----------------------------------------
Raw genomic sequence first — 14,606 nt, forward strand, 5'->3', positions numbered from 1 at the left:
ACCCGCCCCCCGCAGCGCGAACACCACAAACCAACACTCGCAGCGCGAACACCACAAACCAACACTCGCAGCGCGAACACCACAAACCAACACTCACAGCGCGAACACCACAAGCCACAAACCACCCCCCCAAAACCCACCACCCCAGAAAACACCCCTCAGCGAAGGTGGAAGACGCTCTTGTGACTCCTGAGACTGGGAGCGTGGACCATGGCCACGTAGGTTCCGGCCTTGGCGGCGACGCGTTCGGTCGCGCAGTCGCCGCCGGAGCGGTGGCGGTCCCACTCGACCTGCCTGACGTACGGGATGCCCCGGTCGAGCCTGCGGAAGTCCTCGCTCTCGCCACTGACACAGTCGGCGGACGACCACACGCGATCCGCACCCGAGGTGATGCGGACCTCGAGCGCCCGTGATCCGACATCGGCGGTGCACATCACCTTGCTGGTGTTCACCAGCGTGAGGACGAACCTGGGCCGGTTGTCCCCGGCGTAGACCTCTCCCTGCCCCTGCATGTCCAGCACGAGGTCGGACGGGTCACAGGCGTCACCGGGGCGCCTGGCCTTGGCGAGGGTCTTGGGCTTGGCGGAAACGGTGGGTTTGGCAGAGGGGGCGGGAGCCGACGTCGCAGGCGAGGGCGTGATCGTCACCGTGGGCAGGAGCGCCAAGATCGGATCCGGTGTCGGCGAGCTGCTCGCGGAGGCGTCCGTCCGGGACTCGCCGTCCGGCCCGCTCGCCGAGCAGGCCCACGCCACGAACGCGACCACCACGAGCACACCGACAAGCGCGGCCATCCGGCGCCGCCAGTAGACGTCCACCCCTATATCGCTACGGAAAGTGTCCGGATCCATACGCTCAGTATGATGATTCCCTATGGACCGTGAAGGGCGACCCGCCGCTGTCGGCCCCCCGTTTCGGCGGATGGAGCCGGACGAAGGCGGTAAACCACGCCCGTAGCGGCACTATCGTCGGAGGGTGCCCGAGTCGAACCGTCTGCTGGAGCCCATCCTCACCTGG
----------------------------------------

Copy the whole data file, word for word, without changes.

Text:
Raw genomic sequence first — 14,606 nt, forward strand, 5'->3', positions numbered from 1 at the left:
ACCCGCCCCCCGCAGCGCGAACACCACAAACCAACACTCGCAGCGCGAACACCACAAACCAACACTCGCAGCGCGAACACCACAAACCAACACTCACAGCGCGAACACCACAAGCCACAAACCACCCCCCCAAAACCCACCACCCCAGAAAACACCCCTCAGCGAAGGTGGAAGACGCTCTTGTGACTCCTGAGACTGGGAGCGTGGACCATGGCCACGTAGGTTCCGGCCTTGGCGGCGACGCGTTCGGTCGCGCAGTCGCCGCCGGAGCGGTGGCGGTCCCACTCGACCTGCCTGACGTACGGGATGCCCCGGTCGAGCCTGCGGAAGTCCTCGCTCTCGCCACTGACACAGTCGGCGGACGACCACACGCGATCCGCACCCGAGGTGATGCGGACCTCGAGCGCCCGTGATCCGACATCGGCGGTGCACATCACCTTGCTGGTGTTCACCAGCGTGAGGACGAACCTGGGCCGGTTGTCCCCGGCGTAGACCTCTCCCTGCCCCTGCATGTCCAGCACGAGGTCGGACGGGTCACAGGCGTCACCGGGGCGCCTGGCCTTGGCGAGGGTCTTGGGCTTGGCGGAAACGGTGGGTTTGGCAGAGGGGGCGGGAGCCGACGTCGCAGGCGAGGGCGTGATCGTCACCGTGGGCAGGAGCGCCAAGATCGGATCCGGTGTCGGCGAGCTGCTCGCGGAGGCGTCCGTCCGGGACTCGCCGTCCGGCCCGCTCGCCGAGCAGGCCCACGCCACGAACGCGACCACCACGAGCACACCGACAAGCGCGGCCATCCGGCGCCGCCAGTAGACGTCCACCCCTATATCGCTACGGAAAGTGTCCGGATCCATACGCTCAGTATGATGATTCCCTATGGACCGTGAAGGGCGACCCGCCGCTGTCGGCCCCCCGTTTCGGCGGATGGAGCCGGACGAAGGCGGTAAACCACGCCCGTAGCGGCACTATCGTCGGAGGGTGCCCGAGTCGAACCGTCTGCTGGAGCCCATCCTCACCTGG